However, federal ministers stopped short of committing to reimburse people who have already left on commercial flights, some of which have been reported to cost a few thousand dollars.

Rodriguez said Transport Canada is allowing pilots to extend their flight times and is offering leniency around the ID required to board, as well as allowing passengers fleeing the fires to board planes with their pets.

“The priority for now definitely is people getting people out, by air, by road, and absolutely no one will be left behind,” he added.


The inability of some Canadians to access news on platforms such as Facebook and Instagram during the crisis — the result of a decision by their parent company, Meta, in response to the federal government’s Online News Act — is “totally unacceptable,” Rodriguez said.

As the former heritage minister, Rodriguez oversaw the passage of the Online News Act, which would force companies such as Meta and Google to develop agreements to compensate news companies for sharing their content.

“And I warned them during conversations in the past of the risk of blocking news,” Rodriguez said.

“We’ve seen what happened in Australia, I told them this could happen here. They said that it would be different and it’s not different. So I’m asking them to go back on their decision and allow people to have access to news and information in Canada.”

In 2021, Facebook temporarily blocked news on the platform in Australia over opposition to a similar piece of legislation in the country, which resulted in users also losing access to public health and emergency services.


The government of the Northwest Territories has called the evacuation flights a “last resort” for anyone who is unable to leave by road. The government has prioritized flights for those with mobility issues or health conditions that put them at greater risk of developing complications from the smoke.

“It is safe for residents who have a vehicle and are able to drive to evacuate by road,” the territorial government said in an update Thursday.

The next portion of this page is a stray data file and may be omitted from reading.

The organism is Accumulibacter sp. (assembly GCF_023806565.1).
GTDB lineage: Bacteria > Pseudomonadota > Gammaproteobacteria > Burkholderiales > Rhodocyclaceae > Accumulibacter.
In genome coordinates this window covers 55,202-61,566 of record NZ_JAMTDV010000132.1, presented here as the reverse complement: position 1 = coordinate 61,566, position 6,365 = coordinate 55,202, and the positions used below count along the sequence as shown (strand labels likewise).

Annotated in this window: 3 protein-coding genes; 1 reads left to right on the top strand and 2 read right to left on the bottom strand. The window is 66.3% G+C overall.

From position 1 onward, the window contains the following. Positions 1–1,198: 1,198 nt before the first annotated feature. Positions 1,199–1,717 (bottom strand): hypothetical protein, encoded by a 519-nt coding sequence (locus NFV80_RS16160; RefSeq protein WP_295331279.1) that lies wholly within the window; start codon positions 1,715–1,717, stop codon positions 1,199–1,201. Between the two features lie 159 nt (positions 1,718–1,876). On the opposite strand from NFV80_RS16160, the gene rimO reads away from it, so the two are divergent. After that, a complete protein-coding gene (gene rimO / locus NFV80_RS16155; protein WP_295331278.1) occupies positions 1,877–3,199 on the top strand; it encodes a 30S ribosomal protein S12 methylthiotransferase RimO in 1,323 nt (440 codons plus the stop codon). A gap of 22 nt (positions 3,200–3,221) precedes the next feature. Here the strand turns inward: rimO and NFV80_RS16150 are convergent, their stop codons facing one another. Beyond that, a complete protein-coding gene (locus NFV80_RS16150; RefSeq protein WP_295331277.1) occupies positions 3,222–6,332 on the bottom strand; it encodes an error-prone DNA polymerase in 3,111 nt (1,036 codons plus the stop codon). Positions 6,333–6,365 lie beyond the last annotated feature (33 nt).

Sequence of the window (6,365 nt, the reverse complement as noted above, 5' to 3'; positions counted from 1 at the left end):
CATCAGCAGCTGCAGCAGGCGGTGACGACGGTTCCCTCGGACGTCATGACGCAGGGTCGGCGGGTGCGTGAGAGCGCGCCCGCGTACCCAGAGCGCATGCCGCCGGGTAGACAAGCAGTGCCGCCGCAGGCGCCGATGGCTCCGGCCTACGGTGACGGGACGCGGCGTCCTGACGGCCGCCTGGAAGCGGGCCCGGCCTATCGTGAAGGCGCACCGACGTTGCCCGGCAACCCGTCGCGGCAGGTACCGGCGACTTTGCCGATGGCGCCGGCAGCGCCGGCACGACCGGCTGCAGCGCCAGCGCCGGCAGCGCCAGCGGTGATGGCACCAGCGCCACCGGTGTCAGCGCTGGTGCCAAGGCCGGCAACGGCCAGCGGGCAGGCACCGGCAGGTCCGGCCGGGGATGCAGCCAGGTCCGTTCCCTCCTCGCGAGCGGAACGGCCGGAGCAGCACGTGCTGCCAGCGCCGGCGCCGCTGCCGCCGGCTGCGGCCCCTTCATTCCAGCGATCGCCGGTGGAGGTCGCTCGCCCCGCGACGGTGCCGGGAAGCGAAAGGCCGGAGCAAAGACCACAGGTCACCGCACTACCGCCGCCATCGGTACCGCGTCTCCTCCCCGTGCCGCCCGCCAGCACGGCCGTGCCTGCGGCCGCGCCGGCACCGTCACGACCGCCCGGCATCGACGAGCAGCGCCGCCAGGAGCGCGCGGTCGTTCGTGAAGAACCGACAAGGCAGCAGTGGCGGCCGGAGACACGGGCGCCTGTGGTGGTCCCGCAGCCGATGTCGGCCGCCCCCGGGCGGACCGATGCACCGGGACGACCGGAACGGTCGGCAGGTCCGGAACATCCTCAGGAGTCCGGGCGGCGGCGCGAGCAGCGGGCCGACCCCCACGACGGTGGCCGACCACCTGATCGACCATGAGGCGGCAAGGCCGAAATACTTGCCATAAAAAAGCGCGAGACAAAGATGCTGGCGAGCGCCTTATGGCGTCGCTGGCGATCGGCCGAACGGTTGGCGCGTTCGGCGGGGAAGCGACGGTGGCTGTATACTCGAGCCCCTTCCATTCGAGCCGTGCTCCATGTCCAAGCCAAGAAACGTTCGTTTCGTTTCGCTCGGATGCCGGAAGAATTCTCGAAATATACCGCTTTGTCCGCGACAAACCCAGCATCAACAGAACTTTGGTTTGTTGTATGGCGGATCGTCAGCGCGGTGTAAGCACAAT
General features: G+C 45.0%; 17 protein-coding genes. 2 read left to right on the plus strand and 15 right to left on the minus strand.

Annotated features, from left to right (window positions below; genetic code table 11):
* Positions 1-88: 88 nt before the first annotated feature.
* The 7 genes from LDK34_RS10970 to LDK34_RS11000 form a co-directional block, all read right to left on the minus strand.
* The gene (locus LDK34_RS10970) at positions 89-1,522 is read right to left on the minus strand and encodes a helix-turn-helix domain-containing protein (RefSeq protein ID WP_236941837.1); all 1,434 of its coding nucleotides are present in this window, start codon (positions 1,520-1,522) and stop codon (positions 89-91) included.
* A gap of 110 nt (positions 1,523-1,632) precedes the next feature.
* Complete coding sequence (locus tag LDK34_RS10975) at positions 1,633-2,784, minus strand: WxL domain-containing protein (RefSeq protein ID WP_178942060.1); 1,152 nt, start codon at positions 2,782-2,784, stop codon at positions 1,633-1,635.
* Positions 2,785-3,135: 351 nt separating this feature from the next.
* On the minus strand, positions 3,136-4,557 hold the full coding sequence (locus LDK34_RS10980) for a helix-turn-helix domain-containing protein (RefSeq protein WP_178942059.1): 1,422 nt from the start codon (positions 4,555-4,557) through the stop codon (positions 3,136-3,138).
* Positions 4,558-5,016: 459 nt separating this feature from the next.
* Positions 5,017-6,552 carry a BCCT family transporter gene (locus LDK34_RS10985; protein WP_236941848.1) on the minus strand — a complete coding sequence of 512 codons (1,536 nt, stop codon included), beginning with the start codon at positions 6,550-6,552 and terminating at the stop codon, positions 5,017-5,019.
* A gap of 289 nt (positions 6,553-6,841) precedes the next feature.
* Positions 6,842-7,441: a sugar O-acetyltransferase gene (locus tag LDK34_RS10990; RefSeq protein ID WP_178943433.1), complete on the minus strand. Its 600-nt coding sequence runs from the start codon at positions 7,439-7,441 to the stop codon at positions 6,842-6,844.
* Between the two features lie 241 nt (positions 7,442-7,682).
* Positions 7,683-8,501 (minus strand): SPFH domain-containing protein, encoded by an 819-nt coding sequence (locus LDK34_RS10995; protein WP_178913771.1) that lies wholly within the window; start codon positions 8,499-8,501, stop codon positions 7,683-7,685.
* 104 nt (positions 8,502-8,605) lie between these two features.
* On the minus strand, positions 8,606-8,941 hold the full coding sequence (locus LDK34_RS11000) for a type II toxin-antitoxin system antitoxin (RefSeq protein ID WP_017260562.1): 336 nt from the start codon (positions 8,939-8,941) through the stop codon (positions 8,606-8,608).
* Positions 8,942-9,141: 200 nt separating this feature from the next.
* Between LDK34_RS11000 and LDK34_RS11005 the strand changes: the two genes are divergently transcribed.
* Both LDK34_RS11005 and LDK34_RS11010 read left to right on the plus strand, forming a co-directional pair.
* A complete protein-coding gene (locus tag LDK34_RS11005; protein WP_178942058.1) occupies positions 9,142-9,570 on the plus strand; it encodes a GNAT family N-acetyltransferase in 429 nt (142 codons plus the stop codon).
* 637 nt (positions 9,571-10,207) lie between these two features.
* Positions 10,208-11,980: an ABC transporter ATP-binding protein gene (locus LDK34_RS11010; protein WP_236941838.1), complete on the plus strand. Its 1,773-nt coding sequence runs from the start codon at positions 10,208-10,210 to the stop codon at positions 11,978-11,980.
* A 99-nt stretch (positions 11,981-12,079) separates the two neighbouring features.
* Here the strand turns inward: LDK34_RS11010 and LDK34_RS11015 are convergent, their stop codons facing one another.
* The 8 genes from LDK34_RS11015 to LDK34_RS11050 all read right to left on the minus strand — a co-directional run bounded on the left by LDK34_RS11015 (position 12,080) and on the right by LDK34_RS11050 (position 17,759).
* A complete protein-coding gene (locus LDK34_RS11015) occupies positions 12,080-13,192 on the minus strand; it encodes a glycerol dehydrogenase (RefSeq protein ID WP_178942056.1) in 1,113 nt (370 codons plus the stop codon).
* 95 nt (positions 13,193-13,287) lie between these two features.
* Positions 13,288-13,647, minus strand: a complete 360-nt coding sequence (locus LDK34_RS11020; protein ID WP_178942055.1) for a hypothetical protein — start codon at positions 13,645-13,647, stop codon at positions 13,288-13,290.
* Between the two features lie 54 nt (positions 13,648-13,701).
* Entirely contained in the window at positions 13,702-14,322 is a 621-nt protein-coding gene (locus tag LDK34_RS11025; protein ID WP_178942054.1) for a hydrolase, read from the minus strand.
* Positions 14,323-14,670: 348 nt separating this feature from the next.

“Carpooling is encouraged to reduce traffic and assist those who do not have access to a vehicle.”

Evacuees from Yellowknife, territorial capital of the Northwest Territories, make their way along Highway 3, at the edge of a burned forest, on their way into Alberta Thursday, Aug. 17, 2023. THE CANADIAN PRESS/Bill Braden

Crews are creating firebreaks, essentially clearing strips of land of trees and anything else that could fuel the fires.

Speaking to CTV’s Your Morning on Friday, Yellowknife Mayor Rebecca Alty said crews have cleared 150 hectares or 1.5 square kilometres so far.

“That’s 150 hectares less of fuel and a really important firebreak,” she said.

Sprinklers, used to help wet the ground and slow the potential spread of the fires, are also shooting 1,000 gallons a minute and will run 24 hours a day, Alty added.

“Although we didn’t get the rain that we wanted yesterday, those sprinklers are soaking the west side of our community, and then the territorial government, of course, is working in the air,” she said.

“Hopefully, they’ll be able to get as many air tankers as possible up today and to get that fire retardant line. So, much work here. Just huge thanks to all the crews who are working hard to keep our community safe.”


On Thursday, Prime Minister Justin Trudeau held a meeting of the Incident Response Group, a high-level panel of cabinet ministers and senior officials, to discuss the wildfires.

Ministers were briefed on the latest developments, discussed ongoing safety issues and the actions needed to mitigate the impacts of the wildfires.

In a readout following the meeting, Trudeau and ministers stressed the importance of residents following evacuation orders and the advice of first responders on the ground. The prime minister also continued his outreach to local and territorial political leaders.

Craig Yeo, an evacuee from Yellowknife, territorial capital of the Northwest Territories, packs up his tent under a rainbow at a free campsite provided by the community in High Level, Alta., Thursday, Aug. 17, 2023. THE CANADIAN PRESS/Bill Braden

The Government Operations Centre is leading national efforts to co-ordinate federal resources from across departments, including Public Services and Procurement Canada, Indigenous Services Canada and the Canadian Coast Guard.

Trudeau also visited a wildfire evacuation centre in Edmonton Friday evening.

With files from CTV National News Alberta Bureau Chief Bill Fortier, Senior Digital Parliamentary Reporter Rachel Aiello and The Canadian Press

For more information about evacuation orders, visit the territory’s website.